WARNING: THIS INFORMATION IS PROVIDED IN GOOD FAITH AS A SIMPLE GUIDE. IT IS NOT A DEFINITIVE STATEMENT ON COUNTRYSIDE ACCESS LAWS.
HEMA summits are more likely to be located on enclosed farmland than is the case with Marilyns. So is that a problem? Well probably not if my experience is anything to go by.
If you visit some hill walker web sites you will see that many describe how they mounted their stealth ascent and perhaps how they had a run-in with a farmer. Now and again you will see someone saying that they just asked the farmer and he was fine about it. That's what I always do and I can say I've never been refused yet (although I am still waiting for a reply from one). Acknowledge you need their permission to empower the landowner and make them feel really mean if they refuse. It's psychology!
So how do you find the owner? Sometimes it’s obvious and sometimes not. Just knocking and asking at a likely farm often works. Google Earth or aerial photos are also your friends. It’s often possible to see the tractor routes between fields and track them back to a farm. Sometimes the Hill-bagging or the TrigpointingUK websites are of help with this. When you find the owner just ask politely and explain why you want to go up the hill – and never argue!
So what if they say no? Well is there another way? A lot of hills have boundary fences at the top. Perhaps the neighbouring farmer is more amenable and his land is still inside the AZ (activation zone). The hill where I couldn't get a decision from the owner I activated pedestrian mobile from a bridleway that ran through the AZ. On the big estates you may well be better off approaching the tenant farmer rather than the estate office. However, at the end of the day there is no guarantee you will get access permission.
England & Wales – CROW Act
In England and Wales we have the CROW Act (Countryside & Rights of Way Act) that created 'Access land' for the public to enjoy “Outdoor recreation”. This is usually rough upland pasture and/or commons. I've heard people talk about private land and access land as if they are different, but most access land is still private land. Sadly, whilst the CROW Act describes a few things you can do on access land (e.g. walking) and a few things you cannot (e.g. cycling), many activities are not mentioned at all, amateur radio being one of them. You might not have the right to set up your radio station on access land (only judicial review would confirm this or otherwise) so bear this in mind and don't do anything to annoy the land owner. He or she has the right to ban you from the land. Access land can also be closed quite legally for short periods by the owner.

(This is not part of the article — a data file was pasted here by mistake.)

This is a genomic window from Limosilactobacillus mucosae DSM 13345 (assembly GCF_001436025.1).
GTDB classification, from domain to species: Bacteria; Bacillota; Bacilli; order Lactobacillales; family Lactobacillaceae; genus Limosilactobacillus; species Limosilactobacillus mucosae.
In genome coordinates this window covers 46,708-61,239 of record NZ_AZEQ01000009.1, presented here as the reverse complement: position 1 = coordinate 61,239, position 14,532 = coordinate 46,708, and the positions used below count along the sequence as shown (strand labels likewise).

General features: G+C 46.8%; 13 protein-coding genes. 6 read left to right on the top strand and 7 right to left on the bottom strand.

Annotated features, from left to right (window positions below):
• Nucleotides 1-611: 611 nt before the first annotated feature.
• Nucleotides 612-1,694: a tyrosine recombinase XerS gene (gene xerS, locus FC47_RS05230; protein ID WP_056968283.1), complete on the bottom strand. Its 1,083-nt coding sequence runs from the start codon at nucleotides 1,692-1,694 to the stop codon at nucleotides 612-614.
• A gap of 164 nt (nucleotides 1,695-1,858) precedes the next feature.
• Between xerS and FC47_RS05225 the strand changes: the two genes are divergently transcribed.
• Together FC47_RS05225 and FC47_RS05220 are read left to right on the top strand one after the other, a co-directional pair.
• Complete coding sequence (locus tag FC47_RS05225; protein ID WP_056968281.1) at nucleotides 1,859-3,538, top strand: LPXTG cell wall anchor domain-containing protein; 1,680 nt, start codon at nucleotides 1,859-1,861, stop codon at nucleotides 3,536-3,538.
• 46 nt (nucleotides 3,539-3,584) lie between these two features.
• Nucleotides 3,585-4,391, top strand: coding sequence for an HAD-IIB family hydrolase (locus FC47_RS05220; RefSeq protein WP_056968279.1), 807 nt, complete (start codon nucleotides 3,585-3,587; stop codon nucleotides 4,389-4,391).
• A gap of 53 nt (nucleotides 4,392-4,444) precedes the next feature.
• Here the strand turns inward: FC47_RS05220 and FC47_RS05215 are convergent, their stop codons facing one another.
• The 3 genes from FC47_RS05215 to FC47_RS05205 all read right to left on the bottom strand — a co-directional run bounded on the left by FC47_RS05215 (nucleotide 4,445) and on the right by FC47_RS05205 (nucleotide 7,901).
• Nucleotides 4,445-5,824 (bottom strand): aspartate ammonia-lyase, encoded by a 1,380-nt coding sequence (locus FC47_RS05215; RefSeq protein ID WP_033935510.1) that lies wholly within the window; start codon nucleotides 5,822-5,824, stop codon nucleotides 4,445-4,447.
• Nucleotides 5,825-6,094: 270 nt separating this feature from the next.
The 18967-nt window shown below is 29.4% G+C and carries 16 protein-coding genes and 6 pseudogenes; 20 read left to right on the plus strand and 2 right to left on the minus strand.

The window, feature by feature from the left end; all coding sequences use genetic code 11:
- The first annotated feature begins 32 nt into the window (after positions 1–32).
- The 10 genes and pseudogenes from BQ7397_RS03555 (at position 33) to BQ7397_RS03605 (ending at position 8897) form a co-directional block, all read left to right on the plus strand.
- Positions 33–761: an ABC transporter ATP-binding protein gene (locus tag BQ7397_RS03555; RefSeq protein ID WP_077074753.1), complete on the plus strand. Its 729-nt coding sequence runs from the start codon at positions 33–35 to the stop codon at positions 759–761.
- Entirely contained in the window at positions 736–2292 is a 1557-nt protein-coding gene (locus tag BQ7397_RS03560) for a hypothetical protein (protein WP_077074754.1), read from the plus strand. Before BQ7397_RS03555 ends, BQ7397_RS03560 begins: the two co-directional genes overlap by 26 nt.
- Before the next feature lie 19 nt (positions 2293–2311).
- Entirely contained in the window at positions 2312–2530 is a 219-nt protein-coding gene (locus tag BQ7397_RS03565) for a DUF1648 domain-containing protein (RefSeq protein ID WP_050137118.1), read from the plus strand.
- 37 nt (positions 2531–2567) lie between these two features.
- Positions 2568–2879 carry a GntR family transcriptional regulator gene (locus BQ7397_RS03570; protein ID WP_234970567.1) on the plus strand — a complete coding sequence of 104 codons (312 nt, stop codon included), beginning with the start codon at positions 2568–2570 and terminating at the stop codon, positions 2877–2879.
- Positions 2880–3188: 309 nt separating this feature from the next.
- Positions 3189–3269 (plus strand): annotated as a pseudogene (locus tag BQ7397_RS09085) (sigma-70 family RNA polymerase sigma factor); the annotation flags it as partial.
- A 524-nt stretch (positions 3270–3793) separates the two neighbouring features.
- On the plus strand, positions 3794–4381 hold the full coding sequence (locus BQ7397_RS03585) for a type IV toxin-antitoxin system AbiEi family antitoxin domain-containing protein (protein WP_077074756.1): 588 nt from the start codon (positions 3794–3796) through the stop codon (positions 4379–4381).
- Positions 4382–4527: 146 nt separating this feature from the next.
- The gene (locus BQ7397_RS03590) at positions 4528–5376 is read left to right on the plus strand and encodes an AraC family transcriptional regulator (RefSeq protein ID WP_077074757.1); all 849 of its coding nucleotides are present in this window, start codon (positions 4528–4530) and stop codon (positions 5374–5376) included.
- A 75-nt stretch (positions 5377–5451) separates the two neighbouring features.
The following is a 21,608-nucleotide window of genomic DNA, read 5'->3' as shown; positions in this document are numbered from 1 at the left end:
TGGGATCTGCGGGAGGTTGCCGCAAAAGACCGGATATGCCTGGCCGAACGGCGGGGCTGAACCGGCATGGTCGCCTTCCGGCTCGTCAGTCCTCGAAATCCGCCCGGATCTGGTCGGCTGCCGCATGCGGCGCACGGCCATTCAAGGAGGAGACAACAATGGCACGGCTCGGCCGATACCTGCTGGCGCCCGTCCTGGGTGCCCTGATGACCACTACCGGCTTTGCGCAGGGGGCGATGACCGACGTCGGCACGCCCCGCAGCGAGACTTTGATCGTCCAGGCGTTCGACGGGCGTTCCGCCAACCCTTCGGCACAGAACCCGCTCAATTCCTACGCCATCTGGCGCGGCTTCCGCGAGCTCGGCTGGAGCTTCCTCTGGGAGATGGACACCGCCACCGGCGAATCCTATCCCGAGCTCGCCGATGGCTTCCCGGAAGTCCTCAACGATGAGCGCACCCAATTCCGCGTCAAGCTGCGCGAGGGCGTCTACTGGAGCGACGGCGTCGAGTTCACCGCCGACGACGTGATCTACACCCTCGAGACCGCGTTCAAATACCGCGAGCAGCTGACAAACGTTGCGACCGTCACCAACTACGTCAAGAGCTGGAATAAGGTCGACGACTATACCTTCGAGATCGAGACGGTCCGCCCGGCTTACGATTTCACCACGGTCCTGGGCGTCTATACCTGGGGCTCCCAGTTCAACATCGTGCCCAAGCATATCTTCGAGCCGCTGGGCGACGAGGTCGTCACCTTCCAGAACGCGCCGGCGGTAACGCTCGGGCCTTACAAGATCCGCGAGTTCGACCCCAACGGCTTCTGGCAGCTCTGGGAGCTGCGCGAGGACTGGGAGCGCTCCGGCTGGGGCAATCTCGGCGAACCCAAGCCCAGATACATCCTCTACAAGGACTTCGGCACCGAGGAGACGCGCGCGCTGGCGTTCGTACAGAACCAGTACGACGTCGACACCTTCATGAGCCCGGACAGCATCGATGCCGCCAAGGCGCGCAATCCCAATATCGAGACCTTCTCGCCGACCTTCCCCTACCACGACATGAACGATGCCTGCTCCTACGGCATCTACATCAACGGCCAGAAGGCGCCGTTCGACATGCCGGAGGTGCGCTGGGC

ProWs (Public Rights of Way)
The other issue is ProWs (public rights of way). These give you the right to pass and repass, not to set up a radio station. Pedestrian mobile might the only option in these cases if you cannot get permission.
Scotland enjoys possibly the most liberal approach to access to the countryside of all the five countries currently in the HEMA scheme. In essence you can go almost everywhere you want to as long you are respectful of the landowner’s property. There appears to be no “can or can't' do list” as In England and Wales. Andy Swiffin GM8OEG, who kindly provided the information, summed it up very nicely, “You can go anywhere, walk anywhere, camp anywhere, just don't be a d**k”.
The same is not true of Northern Island. Here access is limited to areas of land in public ownership to which the public are invited to use, public rights of way and where the public has the landowner's permission to visit. Esther Harper GI0AZA who kindly provided the information also says that there are generally far fewer ProWs in Northern Ireland compared with England and Wales. There are also some permissive paths, such as on National Trust land. If you are one of those who likes to access summits by bicycle, you should note that bikes are not allowed on bridleways.
The Irish Republic
In the Republic of Ireland the situation is similar to that in the north is that there is no traditional nor legal right to access to land in the countryside, including the unfenced, open land in the hills. This is clearly a problem in these times of greater public interest in getting outdoors. However, the situation is that you should ask permission. Improvement to access is being sought but this might not be resolved quickly.
To conclude, approach getting access permission with respect and consideration for the landowner. Wherever you operate be discreet and as inconspicuous as you can be. Don't spoil the enjoyment of the hill for others. Have fun and 73!